Journal 2005. Today I feel like I’m juggling too many balls—Ping-Pong balls!—and they’re flying in all directions at once. And so I gather them all, carefully place them in a four-sided tray, and hand them to Jesus. When I ask Him which ball He wants me to hold today, oddly He offers me a large glove, crystal-clear and sparkling like a diamond. I’m scared to take it, but when I do, I discover it is weightless, for it’s made of pure light. And He? He tucks it deep inside my heart so my hands are free, but its light spills from my pores for all to see—His light.
And what of all those Ping-Pong balls that I handed Him?
“No problem,” He says. And He begins to juggle the stars and the planets in a spectacular, brilliant light show.
“How does He keep from dropping them all?” I wonder. And then I see the strings attached. He’s bonded to each one—each star, each orb—and, yes, to each Ping-Pong ball with chords of love and ownership and responsibility, for each ball represents a person in my life.
Just carry one “ball” today, Karen.
A 2022 Update. I’ve lamented already this new year that I was juggling too many hats—which represent my current roles. As fast as I could remove one from my head, another replaced it in rapid succession. I didn’t choose for all these deadlines to occur at the same time. Another metaphor I see is running a race with hurdles. I just can’t seem to catch my breath before the next one is upon me. “Just breathe,” says Jesus, “and keep your eyes focused on Me.” At last, the rotating hats slow their pace, and the hurdles space themselves out, and I go into recovery mode. It’s time to read a book, do a jigsaw puzzle, or take a walk. This race won’t last forever, and I’m grateful for the energy and strength to keep going.
From my 2012 Journal. I think I have a skewed attitude toward time. My dad was extremely punctual—which was a little comical to watch in the context of a remote African village in the 50s where time was ordered around the seasons of harvest or full moons. Our lives growing up were regimented and predictable—breakfast and dinner at 6 o’clock sharp. Lunch at noon. Family devotions before breakfast and after dinner—without fail. Work hard in between. (I identified with the hymn, “Work for the Night Is Coming.”) And don’t get me started on the regimen of boarding school bells and sirens . . . !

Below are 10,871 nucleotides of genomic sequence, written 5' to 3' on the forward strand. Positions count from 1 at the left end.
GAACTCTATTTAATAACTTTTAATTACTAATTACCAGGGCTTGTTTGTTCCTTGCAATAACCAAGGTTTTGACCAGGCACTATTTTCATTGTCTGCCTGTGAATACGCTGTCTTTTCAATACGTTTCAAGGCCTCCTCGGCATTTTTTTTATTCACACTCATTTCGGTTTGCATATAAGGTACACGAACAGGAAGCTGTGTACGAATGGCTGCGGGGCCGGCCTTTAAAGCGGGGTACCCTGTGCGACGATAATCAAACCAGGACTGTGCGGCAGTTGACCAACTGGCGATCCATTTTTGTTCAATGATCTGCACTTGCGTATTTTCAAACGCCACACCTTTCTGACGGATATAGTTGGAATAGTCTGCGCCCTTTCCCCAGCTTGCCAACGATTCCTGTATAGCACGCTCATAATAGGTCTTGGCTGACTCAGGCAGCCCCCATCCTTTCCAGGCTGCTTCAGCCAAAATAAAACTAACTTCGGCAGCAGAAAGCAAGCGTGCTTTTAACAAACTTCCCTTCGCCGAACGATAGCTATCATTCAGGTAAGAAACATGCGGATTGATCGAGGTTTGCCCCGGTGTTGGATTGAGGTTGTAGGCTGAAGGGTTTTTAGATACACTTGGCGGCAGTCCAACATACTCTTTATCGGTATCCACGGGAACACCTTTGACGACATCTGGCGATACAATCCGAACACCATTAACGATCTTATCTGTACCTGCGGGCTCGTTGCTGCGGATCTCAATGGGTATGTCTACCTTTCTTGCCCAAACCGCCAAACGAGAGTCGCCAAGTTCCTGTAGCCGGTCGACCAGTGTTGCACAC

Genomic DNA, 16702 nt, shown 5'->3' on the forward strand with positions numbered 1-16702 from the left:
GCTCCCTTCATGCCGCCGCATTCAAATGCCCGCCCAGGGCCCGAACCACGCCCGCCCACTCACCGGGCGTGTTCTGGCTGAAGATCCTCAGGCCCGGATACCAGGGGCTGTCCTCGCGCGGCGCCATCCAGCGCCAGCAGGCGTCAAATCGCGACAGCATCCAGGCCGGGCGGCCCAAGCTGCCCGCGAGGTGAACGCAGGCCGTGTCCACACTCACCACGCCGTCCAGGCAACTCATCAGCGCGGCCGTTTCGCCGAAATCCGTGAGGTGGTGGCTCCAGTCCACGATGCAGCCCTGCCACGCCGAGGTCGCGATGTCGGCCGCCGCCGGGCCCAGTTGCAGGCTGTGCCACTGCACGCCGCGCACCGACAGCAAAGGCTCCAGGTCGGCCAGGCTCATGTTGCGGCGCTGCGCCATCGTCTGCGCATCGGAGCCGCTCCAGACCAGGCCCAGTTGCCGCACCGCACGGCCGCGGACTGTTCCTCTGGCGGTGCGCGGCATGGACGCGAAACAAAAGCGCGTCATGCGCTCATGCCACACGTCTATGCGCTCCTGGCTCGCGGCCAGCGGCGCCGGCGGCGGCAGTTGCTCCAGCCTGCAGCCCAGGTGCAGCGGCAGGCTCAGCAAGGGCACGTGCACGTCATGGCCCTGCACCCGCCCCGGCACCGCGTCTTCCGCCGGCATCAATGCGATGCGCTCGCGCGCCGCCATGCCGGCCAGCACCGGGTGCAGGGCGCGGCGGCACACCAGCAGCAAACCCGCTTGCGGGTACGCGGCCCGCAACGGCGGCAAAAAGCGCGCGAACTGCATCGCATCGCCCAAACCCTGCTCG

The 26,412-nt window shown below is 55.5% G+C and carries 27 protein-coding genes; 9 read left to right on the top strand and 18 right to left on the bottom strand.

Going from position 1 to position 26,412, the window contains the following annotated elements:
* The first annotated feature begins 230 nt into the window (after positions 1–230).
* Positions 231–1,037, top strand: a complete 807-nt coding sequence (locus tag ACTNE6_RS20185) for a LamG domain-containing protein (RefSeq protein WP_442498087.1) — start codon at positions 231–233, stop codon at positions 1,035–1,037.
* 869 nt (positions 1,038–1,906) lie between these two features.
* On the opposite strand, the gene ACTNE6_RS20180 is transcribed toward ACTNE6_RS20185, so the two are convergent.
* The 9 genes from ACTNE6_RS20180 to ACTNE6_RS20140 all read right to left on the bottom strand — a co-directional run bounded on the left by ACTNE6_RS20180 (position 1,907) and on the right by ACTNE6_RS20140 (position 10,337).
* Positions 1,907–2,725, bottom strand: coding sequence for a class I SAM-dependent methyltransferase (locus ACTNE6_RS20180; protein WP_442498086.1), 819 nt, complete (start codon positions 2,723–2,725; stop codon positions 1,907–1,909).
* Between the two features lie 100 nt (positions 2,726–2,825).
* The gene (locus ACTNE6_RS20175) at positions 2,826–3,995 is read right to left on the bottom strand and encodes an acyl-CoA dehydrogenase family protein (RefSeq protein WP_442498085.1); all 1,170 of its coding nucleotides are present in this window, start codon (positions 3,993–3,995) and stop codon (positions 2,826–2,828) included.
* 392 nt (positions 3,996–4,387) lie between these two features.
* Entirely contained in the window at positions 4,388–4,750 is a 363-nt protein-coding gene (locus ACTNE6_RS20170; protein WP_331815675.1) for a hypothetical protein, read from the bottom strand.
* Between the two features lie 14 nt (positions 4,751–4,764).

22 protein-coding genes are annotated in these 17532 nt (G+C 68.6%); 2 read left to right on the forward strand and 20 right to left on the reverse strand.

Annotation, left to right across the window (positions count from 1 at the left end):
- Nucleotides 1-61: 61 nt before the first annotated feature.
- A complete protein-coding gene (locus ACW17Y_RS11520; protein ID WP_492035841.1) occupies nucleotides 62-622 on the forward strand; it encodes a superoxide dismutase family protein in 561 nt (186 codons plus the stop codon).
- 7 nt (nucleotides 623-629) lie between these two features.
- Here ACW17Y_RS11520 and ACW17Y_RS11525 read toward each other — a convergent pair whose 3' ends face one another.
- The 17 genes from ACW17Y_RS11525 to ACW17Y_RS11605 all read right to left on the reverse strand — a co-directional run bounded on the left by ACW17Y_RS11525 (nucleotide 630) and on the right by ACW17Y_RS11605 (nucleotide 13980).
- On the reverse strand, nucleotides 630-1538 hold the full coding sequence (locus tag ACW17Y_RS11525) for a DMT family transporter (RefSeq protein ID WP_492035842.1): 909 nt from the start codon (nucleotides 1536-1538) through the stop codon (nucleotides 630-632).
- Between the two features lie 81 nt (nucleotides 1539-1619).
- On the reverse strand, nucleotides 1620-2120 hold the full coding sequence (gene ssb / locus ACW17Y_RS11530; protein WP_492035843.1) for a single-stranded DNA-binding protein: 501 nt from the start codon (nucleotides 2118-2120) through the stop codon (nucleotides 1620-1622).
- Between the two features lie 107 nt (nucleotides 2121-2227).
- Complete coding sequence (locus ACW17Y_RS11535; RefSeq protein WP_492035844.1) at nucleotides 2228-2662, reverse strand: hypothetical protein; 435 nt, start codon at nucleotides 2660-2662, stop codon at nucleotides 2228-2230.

But I loved it! I actually thrive on routine and schedules. There was a long season in my life when, no kidding, I planned and regimented every minute of my day. As a result, I was extremely efficient and productive. It did not leave room, however, for relationship-building. Marriage and children knocked me off that routine, and I slowly began to adapt to fluidity in my schedule. But I still don’t like wasting time.
We have a clock in every room of our house, and I even wear a timepiece on my wrist to make sure I keep to specified deadlines. I’m a task-oriented person. If I don’t have a running list of goals to accomplish, I feel at loose ends, unproductive, lazy . . . like I’m wasting time. Vacations for personal pleasure and decadence feel wasteful of . . . time.
How about the word “busy”? What does that mean? If someone calls me on the phone and asks, “Are you busy?” I never know how to answer that. I’m always doing something—even if it’s resting: I’m busy resting or reading or cleaning my house or praying with someone. I’m not sitting on the couch staring off into space, catatonic. A better question might be, “May I interrupt what you’re doing?”
So what does wasting time mean, exactly? Is use the opposite of waste? If I waste food, it means I don’t use it up. But what if I have an excessive amount of it? Do I share it? Freeze it? Or throw it in the garbage? How do I waste water? I suppose that depends on my region. If I live in an arid climate, the definition might be quite different if I lived in a rain forest. How about wasted opportunities? That’s a harder concept. Sometimes we’re limited by our resources or our emotional state or our internal drives.
When does “relaxing” morph into “wasting”? And where in all this discussion does balance come in?
Okay, I’m done with the rambling in my head. Anyone want to weigh in?